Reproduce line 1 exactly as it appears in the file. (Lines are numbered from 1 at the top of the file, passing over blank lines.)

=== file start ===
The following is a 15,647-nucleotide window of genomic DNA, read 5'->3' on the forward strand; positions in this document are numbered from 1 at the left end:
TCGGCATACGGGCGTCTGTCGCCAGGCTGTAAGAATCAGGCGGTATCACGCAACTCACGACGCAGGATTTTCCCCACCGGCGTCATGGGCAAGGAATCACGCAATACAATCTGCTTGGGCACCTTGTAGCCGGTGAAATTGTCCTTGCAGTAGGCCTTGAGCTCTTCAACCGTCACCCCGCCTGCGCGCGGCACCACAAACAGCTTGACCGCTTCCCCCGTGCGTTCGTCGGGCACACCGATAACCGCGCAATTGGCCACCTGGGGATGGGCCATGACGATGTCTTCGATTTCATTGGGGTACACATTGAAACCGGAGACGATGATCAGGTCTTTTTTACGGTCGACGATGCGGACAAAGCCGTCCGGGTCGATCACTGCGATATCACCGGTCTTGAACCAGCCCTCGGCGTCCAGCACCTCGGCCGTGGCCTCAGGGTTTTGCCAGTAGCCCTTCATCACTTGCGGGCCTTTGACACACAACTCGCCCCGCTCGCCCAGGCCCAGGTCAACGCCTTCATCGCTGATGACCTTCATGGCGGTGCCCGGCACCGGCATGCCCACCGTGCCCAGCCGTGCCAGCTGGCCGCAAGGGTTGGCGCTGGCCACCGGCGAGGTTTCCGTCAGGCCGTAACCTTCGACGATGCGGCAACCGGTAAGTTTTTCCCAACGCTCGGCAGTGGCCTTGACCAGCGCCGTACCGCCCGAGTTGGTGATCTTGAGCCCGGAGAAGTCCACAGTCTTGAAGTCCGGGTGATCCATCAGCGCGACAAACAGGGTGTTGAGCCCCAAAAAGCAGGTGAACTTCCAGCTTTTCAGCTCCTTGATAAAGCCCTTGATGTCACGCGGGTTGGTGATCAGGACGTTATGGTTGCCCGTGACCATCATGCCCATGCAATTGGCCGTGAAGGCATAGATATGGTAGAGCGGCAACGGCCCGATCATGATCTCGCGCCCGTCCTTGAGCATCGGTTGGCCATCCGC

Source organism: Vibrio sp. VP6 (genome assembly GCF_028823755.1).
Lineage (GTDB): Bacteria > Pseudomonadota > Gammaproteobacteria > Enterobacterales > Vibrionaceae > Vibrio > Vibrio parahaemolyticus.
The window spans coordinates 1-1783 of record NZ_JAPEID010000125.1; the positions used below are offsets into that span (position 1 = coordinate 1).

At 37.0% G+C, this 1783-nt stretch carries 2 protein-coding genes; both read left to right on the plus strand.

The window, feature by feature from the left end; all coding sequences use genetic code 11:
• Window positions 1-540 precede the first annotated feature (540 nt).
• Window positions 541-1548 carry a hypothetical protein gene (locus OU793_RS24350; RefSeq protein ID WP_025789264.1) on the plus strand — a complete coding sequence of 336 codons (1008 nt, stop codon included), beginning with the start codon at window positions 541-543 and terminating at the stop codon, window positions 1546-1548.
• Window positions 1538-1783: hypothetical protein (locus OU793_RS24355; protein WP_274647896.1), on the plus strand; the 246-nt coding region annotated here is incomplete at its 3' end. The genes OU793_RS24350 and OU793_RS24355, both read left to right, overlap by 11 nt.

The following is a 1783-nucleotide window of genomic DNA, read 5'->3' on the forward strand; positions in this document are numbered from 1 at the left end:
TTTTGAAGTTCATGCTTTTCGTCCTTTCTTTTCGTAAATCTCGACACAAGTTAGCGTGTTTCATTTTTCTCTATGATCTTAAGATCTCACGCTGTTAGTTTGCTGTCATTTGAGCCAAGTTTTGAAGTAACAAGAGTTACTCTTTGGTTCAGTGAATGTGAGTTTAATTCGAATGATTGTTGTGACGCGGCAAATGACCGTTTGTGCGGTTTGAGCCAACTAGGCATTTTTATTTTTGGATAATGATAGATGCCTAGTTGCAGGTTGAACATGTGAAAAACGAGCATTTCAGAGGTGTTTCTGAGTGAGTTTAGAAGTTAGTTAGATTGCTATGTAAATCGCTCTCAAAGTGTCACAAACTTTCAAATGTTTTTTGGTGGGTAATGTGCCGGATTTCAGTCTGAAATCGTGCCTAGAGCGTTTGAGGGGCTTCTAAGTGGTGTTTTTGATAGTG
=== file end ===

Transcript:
The following is a 15,647-nucleotide window of genomic DNA, read 5'->3' on the forward strand; positions in this document are numbered from 1 at the left end: